Mumbai schools begin exchange programme to break language barrier
A Bandra Urdu-medium school and an English-medium one in Khar have begun an exchange programme in which Std X students will spend a day attending classes at the other school
A unique exchange programme seeks to bridge the language divide between English-medium and vernacular-medium students in the city. Two suburban schools an Urdu-medium and an English-medium one have joined hands to initiate an exchange programme, in which students from one school will spend a day attending classes at the other.
In the first batch, 50-odd students from Bandra’s Anjuman-E-Islam Girls High School attended classes at Kamla High School in Khar yesterday. The purpose, stated the principals, was to focus on overall development of students by facilitating a healthy interaction between students studying in two different mediums.'
50 students from the Anjuman-E-Islam High School attended classes at the Kamla High School in Bandra, and took part in other activities
“We were not sure how this would turn out, but the first meeting helped break the inhibition between those studying in English- and vernacular-medium schools. Even teachers were invited to our school and teaching modules were shared, while the students attended regular classes and participated in activities organised by our students,” said Rekha Shahani, principal of Kamla High School.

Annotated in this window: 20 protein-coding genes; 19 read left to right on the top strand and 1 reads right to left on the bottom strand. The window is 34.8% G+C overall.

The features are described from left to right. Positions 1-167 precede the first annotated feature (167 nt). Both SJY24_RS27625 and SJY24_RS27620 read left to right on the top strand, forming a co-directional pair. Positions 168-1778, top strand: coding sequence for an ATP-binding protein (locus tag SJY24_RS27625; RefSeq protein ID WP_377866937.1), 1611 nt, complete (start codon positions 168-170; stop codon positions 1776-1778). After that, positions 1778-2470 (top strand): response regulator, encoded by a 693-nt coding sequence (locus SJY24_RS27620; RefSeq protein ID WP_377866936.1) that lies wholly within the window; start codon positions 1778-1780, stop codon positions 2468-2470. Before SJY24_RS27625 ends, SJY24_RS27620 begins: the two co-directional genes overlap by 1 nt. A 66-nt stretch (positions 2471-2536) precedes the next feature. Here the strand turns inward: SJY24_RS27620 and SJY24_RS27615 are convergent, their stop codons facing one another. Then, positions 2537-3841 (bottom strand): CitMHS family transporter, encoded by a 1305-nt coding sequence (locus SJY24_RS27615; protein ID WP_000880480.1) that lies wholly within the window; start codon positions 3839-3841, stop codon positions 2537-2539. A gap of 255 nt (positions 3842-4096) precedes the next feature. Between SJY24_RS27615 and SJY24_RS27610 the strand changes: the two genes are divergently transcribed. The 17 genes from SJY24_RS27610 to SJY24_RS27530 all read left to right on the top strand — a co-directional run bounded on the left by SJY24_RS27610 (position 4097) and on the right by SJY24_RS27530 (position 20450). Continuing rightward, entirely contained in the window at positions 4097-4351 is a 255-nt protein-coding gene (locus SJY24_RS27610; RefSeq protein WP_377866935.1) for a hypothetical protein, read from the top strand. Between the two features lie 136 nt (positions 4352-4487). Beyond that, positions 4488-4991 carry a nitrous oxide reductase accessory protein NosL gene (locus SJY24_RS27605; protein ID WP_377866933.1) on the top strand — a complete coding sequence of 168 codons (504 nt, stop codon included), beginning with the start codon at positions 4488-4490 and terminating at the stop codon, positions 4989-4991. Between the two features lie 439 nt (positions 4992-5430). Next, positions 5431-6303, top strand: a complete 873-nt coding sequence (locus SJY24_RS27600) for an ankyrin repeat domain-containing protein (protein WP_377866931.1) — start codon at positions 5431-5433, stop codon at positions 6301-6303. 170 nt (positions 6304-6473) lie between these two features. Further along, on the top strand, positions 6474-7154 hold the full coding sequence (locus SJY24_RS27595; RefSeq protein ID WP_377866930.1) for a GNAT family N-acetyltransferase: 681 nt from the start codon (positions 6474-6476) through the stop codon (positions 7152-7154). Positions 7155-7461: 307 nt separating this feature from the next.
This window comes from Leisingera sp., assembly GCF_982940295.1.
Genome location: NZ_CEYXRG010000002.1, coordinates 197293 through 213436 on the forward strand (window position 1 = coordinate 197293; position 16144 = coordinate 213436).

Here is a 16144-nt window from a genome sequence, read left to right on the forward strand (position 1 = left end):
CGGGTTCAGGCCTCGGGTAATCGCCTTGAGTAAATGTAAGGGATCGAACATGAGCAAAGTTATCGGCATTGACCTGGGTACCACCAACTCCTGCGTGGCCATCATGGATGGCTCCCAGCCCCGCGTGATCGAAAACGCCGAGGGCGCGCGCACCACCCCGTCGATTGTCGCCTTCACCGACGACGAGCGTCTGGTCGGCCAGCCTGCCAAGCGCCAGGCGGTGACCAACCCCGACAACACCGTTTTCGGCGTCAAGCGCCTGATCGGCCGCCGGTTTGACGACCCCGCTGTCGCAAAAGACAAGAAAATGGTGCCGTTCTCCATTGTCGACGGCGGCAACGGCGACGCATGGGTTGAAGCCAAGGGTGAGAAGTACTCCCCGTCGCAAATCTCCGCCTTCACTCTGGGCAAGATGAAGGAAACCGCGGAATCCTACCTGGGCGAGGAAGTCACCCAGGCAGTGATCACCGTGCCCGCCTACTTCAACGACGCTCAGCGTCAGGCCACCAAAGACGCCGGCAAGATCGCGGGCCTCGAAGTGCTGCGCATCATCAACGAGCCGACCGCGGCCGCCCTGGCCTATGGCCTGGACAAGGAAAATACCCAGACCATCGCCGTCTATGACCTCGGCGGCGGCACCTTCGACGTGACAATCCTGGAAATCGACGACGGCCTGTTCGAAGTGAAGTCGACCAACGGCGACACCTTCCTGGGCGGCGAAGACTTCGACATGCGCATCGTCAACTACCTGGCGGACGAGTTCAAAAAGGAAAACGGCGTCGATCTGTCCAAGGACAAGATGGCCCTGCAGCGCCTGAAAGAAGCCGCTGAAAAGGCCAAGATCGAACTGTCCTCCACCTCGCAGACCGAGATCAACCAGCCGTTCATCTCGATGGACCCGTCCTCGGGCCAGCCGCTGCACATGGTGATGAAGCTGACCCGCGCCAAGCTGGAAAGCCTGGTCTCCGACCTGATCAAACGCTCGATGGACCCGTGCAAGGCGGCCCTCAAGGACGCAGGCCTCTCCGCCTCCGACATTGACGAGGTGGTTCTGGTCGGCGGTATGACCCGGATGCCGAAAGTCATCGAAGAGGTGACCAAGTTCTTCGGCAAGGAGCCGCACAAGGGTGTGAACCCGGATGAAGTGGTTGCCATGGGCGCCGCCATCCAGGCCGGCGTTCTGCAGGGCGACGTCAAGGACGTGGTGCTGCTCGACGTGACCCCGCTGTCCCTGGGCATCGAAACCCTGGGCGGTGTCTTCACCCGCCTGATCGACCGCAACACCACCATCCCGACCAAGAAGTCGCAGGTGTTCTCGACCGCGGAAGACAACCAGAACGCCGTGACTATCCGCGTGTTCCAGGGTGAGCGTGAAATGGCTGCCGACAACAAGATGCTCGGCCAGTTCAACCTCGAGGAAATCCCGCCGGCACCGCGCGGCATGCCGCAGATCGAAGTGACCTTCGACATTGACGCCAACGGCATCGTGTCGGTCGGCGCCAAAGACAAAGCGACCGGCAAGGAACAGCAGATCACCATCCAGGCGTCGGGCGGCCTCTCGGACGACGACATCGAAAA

Over the next few months, all of the 350 Std X students of Anjuman-E-Islam Girls High School will participate in this exchange programme, and spend a day in this English-medium school. Girls from the Khar school will also go over to the Bandra school over the course of this semester.
On Tuesday, students stood together for the assembly session and followed it with activities focusing on history. This was followed by classes.
“The focus was on different modules for curricular and co-curricular activities. The entire purpose of this link between our schools was to help in personality development of the guest students and, at the same time, to ensure that our students understand and reduce the gap between them and their counterparts,” added Shahani.
“Many international schools regularly organise exchange programmes with schools from other countries, in order to build a bond between two cultures. That is exactly what we are trying to achieve here. One tends to learn more, and better, the minute we start adapting to new people and a new environment,” said Saba Patel, principal of Anjuman-E-Islam Girls High School in Bandra (West).
She added that even though this plan is specifically for Std X students as of now, they might open up the programme for Std IX students as well, depending on the response. “We expect students to break the barriers of language in doing so. And I’m sure the response will only be positive,” she told mid-day.